Checking the Checkoff for Change

US - There has been much discussion within the beef industry about potential improvements to the Beef Checkoff Program. USDA officials recently spoke with Cattlemen’s Beef Board (CBB) officers about their responsibility to develop and recommend changes to the Beef Promotion and Research Act and Order to the U.S. Secretary of Agriculture.
calendar icon 29 April 2008
clock icon 2 minute read

Dave Bateman, fourth-generation farmer-feeder from Oregon, Illinois, and chairman of the CBB, says this requested evaluation of the checkoff is a function of being a Beef Board officer – a continual process in meeting the needs of today’s producers.

“As the program administrator, the Beef Board is authorized by USDA to provide information to the Secretary that could be used to improve the program after 20 years of operation. So, the Board is asking industry organizations for their suggestions before it completes its report,” says Bateman. “The ultimate goal is to meet the needs of the marketplace through the Beef Checkoff Program and meet our obligations to producers in terms of giving them the most bang for their dollar invested.”

Over the coming months, the Beef Board will request suggested improvements from more than 100 national industry organizations, state beef councils, certified nominating organizations and national breed associations. Bateman says it’s a big information gathering process, “but many players have a stake in the beef industry and we want to hear from them.”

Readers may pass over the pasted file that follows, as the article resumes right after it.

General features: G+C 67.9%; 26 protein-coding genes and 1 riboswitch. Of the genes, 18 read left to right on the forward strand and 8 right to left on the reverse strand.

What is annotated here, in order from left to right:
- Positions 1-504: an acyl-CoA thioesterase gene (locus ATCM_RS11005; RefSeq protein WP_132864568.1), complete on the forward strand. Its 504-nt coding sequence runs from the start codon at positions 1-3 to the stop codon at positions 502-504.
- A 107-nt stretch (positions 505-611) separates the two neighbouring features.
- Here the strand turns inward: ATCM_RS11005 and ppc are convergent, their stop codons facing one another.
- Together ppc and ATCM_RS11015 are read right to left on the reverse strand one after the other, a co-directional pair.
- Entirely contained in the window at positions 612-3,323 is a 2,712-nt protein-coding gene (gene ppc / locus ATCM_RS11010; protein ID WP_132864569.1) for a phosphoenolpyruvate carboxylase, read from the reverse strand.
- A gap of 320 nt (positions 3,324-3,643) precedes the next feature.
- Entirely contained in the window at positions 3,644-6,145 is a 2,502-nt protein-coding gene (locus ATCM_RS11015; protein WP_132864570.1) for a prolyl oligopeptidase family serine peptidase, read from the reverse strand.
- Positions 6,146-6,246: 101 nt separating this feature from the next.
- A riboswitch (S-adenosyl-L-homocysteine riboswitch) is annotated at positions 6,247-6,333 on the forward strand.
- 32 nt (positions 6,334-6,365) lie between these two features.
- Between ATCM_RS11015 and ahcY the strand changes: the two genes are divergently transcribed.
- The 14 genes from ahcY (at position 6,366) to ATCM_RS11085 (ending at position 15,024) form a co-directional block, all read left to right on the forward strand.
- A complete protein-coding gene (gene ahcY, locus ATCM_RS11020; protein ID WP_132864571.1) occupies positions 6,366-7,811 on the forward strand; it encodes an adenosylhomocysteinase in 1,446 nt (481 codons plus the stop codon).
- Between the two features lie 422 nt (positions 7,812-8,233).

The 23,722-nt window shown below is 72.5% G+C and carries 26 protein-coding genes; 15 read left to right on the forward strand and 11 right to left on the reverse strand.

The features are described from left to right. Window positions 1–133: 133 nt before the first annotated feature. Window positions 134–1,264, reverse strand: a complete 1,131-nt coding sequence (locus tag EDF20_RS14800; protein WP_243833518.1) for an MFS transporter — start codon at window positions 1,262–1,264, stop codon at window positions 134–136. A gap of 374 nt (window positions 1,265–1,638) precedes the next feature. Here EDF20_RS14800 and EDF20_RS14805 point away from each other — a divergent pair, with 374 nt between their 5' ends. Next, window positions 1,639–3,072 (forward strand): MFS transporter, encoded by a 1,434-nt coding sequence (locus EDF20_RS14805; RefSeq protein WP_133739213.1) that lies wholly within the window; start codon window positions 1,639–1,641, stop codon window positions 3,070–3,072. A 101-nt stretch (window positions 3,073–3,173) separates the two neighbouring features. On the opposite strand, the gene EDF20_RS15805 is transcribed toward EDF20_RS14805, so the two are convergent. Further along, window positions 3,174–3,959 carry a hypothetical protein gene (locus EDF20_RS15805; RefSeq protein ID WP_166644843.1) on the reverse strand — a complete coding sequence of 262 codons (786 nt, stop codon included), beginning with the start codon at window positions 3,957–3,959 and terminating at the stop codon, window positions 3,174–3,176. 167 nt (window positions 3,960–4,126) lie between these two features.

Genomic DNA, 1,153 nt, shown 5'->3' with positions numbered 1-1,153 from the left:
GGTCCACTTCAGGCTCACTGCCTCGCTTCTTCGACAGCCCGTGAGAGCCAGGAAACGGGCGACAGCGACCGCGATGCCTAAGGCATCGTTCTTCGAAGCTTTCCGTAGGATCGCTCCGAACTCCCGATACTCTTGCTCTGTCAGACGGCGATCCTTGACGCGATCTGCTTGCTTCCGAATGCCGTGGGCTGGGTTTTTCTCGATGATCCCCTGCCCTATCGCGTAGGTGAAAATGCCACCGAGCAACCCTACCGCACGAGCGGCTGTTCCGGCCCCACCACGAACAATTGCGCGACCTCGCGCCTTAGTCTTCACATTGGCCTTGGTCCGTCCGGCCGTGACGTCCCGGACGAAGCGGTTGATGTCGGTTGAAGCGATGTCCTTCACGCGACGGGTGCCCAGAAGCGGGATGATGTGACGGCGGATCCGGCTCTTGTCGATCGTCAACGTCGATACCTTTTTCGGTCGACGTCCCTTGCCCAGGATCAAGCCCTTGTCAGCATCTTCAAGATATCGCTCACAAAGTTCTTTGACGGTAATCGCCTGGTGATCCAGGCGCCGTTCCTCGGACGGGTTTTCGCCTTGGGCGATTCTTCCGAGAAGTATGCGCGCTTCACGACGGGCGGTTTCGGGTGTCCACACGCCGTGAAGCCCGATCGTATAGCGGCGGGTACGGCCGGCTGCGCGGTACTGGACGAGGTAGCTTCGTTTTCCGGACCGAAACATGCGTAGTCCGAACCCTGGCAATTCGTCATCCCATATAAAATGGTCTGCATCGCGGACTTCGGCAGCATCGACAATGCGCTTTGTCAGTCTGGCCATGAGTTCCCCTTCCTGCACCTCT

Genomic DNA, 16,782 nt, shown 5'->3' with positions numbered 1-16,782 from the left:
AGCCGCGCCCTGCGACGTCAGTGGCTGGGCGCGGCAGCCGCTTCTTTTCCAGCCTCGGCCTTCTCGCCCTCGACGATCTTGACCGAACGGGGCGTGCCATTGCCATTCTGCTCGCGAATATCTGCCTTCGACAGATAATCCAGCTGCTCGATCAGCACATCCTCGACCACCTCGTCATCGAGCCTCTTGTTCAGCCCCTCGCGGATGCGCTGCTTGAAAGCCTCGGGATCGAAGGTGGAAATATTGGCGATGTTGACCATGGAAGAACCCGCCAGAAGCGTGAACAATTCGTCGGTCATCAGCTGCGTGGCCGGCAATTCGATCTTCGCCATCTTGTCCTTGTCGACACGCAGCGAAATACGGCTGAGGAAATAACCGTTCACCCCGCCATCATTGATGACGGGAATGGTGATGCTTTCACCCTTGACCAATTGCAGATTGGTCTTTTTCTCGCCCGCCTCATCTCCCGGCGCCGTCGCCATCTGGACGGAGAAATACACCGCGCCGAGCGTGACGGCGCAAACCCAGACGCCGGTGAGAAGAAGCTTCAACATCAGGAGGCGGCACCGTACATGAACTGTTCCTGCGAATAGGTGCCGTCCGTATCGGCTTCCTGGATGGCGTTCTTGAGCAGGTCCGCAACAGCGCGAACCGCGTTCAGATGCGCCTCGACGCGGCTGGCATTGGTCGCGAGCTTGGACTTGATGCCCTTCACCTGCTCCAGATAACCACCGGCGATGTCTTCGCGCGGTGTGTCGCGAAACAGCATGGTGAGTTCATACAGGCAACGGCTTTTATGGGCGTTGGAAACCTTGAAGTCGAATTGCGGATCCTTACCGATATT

The information gathered will come back to the Beef Board for analysis by the officers before turning it over to CBB’s Administrative Subcommittee. The Administrative Subcommittee will take the information, make recommendations to bring to the Beef Board Executive Committee, which will report to the Secretary. The recommendation process is to be completed by Nov. 30, 2008.

Bateman notes that should producers make any significant changes to the Act and the Order, such as agreeing to an increase after more than two decades, producers would have to vote on this change. If an increase were to be approved, producers on the Beef Board and state beef councils would carefully analyze where it would have the biggest impact and produce the most benefit to the industry.

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